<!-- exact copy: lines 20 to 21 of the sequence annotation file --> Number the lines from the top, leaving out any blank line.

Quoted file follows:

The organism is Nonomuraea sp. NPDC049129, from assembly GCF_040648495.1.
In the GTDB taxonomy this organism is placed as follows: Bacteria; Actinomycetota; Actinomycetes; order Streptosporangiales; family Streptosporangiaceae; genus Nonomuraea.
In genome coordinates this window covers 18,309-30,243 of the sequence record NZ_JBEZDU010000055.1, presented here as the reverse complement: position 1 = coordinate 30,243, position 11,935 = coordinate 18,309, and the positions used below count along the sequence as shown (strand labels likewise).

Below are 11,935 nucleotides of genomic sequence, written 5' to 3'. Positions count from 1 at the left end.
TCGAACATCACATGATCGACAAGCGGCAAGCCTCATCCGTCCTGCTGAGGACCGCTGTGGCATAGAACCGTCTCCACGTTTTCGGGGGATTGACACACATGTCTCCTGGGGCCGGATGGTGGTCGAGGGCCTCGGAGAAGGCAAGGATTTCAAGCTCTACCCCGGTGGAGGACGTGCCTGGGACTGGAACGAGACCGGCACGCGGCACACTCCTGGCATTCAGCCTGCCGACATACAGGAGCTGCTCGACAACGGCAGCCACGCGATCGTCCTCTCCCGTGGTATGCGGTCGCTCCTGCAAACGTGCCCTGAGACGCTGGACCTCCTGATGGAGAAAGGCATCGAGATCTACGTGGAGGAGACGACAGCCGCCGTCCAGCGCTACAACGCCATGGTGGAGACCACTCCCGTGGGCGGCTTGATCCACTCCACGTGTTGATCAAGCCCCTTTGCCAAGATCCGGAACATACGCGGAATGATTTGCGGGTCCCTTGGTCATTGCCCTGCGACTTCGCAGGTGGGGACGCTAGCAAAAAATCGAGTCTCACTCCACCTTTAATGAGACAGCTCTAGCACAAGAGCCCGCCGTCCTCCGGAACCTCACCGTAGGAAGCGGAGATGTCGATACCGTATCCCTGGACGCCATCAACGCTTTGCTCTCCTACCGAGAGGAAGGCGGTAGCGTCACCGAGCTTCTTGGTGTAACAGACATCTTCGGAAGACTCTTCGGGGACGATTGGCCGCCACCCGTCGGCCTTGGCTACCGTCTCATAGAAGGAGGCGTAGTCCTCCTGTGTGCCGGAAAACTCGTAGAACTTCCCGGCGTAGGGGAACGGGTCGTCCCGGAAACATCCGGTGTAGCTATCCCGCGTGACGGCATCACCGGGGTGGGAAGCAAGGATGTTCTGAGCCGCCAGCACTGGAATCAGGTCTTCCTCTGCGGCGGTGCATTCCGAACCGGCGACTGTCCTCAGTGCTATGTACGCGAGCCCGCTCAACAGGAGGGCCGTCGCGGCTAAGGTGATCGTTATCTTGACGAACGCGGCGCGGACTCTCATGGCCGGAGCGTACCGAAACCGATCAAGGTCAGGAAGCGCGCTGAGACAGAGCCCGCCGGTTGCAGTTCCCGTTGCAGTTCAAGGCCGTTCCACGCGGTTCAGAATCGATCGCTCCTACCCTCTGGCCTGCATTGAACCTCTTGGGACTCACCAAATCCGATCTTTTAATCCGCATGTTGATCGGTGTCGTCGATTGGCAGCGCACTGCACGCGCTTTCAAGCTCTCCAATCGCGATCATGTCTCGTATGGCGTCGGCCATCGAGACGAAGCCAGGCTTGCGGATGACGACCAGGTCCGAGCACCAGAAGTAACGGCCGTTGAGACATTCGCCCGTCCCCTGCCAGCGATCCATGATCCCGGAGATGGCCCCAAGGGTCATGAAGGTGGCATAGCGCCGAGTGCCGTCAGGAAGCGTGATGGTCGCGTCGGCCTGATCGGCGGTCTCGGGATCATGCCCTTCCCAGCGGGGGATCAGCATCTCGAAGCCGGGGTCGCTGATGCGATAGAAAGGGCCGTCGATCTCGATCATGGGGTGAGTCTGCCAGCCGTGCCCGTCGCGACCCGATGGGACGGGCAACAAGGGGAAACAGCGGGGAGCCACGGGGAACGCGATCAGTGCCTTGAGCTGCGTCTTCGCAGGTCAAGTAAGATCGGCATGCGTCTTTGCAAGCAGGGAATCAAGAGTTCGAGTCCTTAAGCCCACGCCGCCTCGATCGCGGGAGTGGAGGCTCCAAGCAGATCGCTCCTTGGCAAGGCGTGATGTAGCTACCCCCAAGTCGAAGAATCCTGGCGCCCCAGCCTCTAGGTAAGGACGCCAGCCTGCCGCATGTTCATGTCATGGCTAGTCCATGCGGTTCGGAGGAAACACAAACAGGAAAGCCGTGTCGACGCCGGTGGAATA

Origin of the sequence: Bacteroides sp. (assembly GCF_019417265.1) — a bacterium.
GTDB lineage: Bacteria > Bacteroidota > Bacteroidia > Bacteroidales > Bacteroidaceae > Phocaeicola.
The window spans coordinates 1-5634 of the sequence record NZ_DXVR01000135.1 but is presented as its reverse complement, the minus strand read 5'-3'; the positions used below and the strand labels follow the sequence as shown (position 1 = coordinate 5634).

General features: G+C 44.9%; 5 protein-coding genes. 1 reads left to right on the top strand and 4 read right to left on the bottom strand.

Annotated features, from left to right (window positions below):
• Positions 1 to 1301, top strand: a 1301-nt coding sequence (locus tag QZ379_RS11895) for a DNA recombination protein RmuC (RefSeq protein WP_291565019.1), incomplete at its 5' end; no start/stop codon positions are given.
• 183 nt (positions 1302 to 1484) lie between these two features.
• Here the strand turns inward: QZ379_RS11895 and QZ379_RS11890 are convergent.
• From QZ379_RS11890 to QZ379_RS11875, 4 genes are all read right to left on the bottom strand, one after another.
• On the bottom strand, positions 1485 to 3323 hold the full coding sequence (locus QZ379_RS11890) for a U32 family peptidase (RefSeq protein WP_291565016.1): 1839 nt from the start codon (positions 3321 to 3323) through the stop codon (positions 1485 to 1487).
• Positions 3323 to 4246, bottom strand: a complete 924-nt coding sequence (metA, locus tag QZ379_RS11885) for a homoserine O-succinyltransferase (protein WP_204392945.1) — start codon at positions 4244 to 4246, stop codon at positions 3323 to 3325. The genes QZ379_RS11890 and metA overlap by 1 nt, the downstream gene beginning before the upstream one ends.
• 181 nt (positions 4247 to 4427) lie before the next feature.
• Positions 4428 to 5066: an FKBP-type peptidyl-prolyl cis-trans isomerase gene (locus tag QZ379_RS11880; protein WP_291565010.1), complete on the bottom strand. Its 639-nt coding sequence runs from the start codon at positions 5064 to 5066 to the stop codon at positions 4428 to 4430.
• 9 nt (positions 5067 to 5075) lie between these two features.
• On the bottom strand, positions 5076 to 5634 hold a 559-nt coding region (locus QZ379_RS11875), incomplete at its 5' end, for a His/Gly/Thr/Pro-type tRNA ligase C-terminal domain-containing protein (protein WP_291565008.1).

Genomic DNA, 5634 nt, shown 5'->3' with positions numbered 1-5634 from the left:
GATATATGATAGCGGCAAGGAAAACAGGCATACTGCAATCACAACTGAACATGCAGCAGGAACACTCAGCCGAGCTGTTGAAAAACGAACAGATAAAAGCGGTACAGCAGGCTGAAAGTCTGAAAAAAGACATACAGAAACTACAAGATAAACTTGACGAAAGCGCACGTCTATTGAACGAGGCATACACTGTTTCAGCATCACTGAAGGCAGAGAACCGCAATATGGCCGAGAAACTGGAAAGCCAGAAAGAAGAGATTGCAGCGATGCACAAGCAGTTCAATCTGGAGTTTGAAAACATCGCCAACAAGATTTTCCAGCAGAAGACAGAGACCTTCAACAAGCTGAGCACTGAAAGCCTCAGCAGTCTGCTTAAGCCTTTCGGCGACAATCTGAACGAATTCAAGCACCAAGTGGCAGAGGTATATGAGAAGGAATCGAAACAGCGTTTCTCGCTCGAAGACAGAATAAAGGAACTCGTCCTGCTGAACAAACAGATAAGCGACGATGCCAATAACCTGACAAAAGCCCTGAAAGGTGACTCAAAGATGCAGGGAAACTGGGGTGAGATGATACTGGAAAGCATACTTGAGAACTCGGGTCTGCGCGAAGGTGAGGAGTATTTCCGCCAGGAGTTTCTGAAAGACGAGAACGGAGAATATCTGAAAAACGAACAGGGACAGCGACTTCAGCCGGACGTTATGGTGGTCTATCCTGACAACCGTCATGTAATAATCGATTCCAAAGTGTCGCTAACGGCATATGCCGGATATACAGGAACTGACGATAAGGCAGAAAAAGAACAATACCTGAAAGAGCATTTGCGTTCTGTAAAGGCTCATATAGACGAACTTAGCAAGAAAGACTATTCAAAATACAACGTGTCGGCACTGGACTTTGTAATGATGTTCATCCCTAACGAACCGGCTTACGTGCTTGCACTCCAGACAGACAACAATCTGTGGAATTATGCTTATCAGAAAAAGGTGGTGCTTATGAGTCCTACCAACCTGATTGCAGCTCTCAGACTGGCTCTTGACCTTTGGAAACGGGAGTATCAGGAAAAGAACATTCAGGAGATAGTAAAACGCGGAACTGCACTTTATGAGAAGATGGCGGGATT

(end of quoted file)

• On the bottom strand, positions 5076 to 5634 hold a 559-nt coding region (locus QZ379_RS11875), incomplete at its 5' end, for a His/Gly/Thr/Pro-type tRNA ligase C-terminal domain-containing protein (protein WP_291565008.1).

Genomic DNA, 5634 nt, shown 5'->3' with positions numbered 1-5634 from the left: